Based on authentic trial records kept in the Bibliothèque de la Chambres des Deputes, in Paris, the film draws 'on artistic styles from the Renaissance to the avant-garde' (Parkinson, 2006: 933) and describes the last day(s) of Joan’s life before being burned at the stake at Rouen, in 1431, aged nineteen, for sorcery and witchcraft.
The film is noted for its close-ups, especially faces, mostly notably Falconetti, but also of her judges, theologians and guards. In a sense, the film it is not to be recommended, as it is so harrowing to watch as it builds to its inevitable horrific ending. What makes this austere and stark work so hard to watch, is that Joan is portrayed, as is evident from the written account of the trial, as a vulnerable young woman and in nearly every scene she is seen weeping. Exposed to her judges’ trickery, tormenting guards, and torture, it is undeniable distressing, despite the passing of ninety years.
The actors chosen to play the scheming French clergy (loyal to the English during the Hundred Years’ War) are well chosen, for their grotesque faces are clearly intended to show the wickedness of the Church. The chief judge’s face has noticeable warts on it, for example, and another, who is largely bald, has wisps of hair just above the temples that he turns up – and look like the horns of the Devil. Indeed, Alleva wrote that Joan’s prosecutors are ‘condemned by their own faces.’ Her judges ask her such impenetrable questions as: ‘How do you know a good angel from an evil angel?’ The film was banned in Britain for the way it depicted English soldiers (and the clergy?).
The remarkable black and white photography by Rudolph Maté is extraordinary, not only for the facial close-ups and the change of pace at the burning with the resulting riot, but for the images that linger, like the window bars that reflect as a cross on the flagstone floor, Joan having her hair cropped, and real blood spurting forth from a real puncture during the blood-letting scene (though it was not Falconetti’s arm). Yet, as Rayns put it, ‘The entire film is less moulded in light than carved in stone’ (Rayns, 2011: 811-812), and as stone it will endure through the ages and, at a personal level, continue to influence my practice.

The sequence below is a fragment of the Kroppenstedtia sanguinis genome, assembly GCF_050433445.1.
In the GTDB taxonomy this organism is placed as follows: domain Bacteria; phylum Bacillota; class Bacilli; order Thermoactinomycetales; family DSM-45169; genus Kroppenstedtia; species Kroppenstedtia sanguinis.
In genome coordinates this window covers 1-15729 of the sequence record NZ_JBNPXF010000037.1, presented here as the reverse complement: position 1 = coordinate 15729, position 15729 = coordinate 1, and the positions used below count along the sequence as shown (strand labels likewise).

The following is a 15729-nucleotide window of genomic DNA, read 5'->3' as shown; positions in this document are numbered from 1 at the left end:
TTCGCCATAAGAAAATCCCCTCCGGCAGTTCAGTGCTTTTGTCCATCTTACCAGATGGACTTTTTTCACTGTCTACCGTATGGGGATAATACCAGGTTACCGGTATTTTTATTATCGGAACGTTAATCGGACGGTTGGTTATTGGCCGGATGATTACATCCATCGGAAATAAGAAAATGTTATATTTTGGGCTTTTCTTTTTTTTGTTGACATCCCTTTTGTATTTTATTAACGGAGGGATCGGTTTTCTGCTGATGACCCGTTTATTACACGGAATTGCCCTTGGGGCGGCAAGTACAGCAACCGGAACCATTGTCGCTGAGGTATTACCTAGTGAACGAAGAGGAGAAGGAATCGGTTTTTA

Falconetti, who had suffered mental illness all her life, died in Brazil in 1946, aged fifty-four, reputedly from a self-imposed restrictive diet. She was cremated and her grave is to be found in Montmartre Cemetery, Paris.
Alleva, R. (2005) The Films of Carl Dreyer. Commonweal, (2005-03-25).
Parkinson, D. (2006) The Passion of Joan of Arc. In Kilmeny Fane-Saunders (ed.) Radio Times Guide to Films 2007 (BBC Worldwide, London).
Rayns, A. (2011) The Passion of Joan of Arc. In Pym, J. (ed.) Time Out Film Guide (Time Out Guides, London).
Kael, P. (2004) In a review of The Passion of Joan of Arc. In J. Walker (ed.) Halliwell’s Film, Video and DVD Guide 2005 (HarperCollins, London).